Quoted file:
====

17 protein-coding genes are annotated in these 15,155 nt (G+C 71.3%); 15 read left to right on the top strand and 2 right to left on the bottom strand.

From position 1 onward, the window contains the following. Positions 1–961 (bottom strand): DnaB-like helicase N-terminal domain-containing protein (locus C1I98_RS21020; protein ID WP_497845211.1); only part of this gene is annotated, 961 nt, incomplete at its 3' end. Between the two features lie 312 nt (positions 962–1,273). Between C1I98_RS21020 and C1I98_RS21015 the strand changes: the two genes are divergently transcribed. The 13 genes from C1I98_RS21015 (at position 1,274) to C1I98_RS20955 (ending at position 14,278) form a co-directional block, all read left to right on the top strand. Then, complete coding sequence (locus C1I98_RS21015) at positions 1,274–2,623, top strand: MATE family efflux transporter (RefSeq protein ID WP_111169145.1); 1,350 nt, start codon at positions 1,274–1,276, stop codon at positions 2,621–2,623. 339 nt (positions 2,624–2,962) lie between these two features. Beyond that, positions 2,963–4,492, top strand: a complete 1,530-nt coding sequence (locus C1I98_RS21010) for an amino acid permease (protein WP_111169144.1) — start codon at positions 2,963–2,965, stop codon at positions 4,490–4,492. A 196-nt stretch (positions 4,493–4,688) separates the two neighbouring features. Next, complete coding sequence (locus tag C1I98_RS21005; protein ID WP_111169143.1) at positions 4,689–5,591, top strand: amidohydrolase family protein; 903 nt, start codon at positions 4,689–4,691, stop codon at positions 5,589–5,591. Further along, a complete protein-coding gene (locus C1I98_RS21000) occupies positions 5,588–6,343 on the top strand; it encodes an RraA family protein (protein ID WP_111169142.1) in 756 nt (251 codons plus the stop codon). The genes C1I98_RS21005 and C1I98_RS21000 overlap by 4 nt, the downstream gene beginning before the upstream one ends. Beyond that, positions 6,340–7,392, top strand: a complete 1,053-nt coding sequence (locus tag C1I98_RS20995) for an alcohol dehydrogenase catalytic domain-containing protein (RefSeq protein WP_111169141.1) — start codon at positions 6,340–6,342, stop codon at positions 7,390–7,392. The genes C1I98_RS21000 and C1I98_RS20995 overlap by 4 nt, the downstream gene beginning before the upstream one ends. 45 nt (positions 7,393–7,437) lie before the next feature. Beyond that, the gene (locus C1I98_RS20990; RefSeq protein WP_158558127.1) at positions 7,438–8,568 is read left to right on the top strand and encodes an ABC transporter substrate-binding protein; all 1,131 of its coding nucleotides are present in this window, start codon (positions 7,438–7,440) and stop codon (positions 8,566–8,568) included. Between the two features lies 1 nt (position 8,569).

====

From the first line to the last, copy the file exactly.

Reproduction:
17 protein-coding genes are annotated in these 15,155 nt (G+C 71.3%); 15 read left to right on the top strand and 2 right to left on the bottom strand.

From position 1 onward, the window contains the following. Positions 1–961 (bottom strand): DnaB-like helicase N-terminal domain-containing protein (locus C1I98_RS21020; protein ID WP_497845211.1); only part of this gene is annotated, 961 nt, incomplete at its 3' end. Between the two features lie 312 nt (positions 962–1,273). Between C1I98_RS21020 and C1I98_RS21015 the strand changes: the two genes are divergently transcribed. The 13 genes from C1I98_RS21015 (at position 1,274) to C1I98_RS20955 (ending at position 14,278) form a co-directional block, all read left to right on the top strand. Then, complete coding sequence (locus C1I98_RS21015) at positions 1,274–2,623, top strand: MATE family efflux transporter (RefSeq protein ID WP_111169145.1); 1,350 nt, start codon at positions 1,274–1,276, stop codon at positions 2,621–2,623. 339 nt (positions 2,624–2,962) lie between these two features. Beyond that, positions 2,963–4,492, top strand: a complete 1,530-nt coding sequence (locus C1I98_RS21010) for an amino acid permease (protein WP_111169144.1) — start codon at positions 2,963–2,965, stop codon at positions 4,490–4,492. A 196-nt stretch (positions 4,493–4,688) separates the two neighbouring features. Next, complete coding sequence (locus tag C1I98_RS21005; protein ID WP_111169143.1) at positions 4,689–5,591, top strand: amidohydrolase family protein; 903 nt, start codon at positions 4,689–4,691, stop codon at positions 5,589–5,591. Further along, a complete protein-coding gene (locus C1I98_RS21000) occupies positions 5,588–6,343 on the top strand; it encodes an RraA family protein (protein ID WP_111169142.1) in 756 nt (251 codons plus the stop codon). The genes C1I98_RS21005 and C1I98_RS21000 overlap by 4 nt, the downstream gene beginning before the upstream one ends. Beyond that, positions 6,340–7,392, top strand: a complete 1,053-nt coding sequence (locus tag C1I98_RS20995) for an alcohol dehydrogenase catalytic domain-containing protein (RefSeq protein WP_111169141.1) — start codon at positions 6,340–6,342, stop codon at positions 7,390–7,392. The genes C1I98_RS21000 and C1I98_RS20995 overlap by 4 nt, the downstream gene beginning before the upstream one ends. 45 nt (positions 7,393–7,437) lie before the next feature. Beyond that, the gene (locus C1I98_RS20990; RefSeq protein WP_158558127.1) at positions 7,438–8,568 is read left to right on the top strand and encodes an ABC transporter substrate-binding protein; all 1,131 of its coding nucleotides are present in this window, start codon (positions 7,438–7,440) and stop codon (positions 8,566–8,568) included. Between the two features lies 1 nt (position 8,569).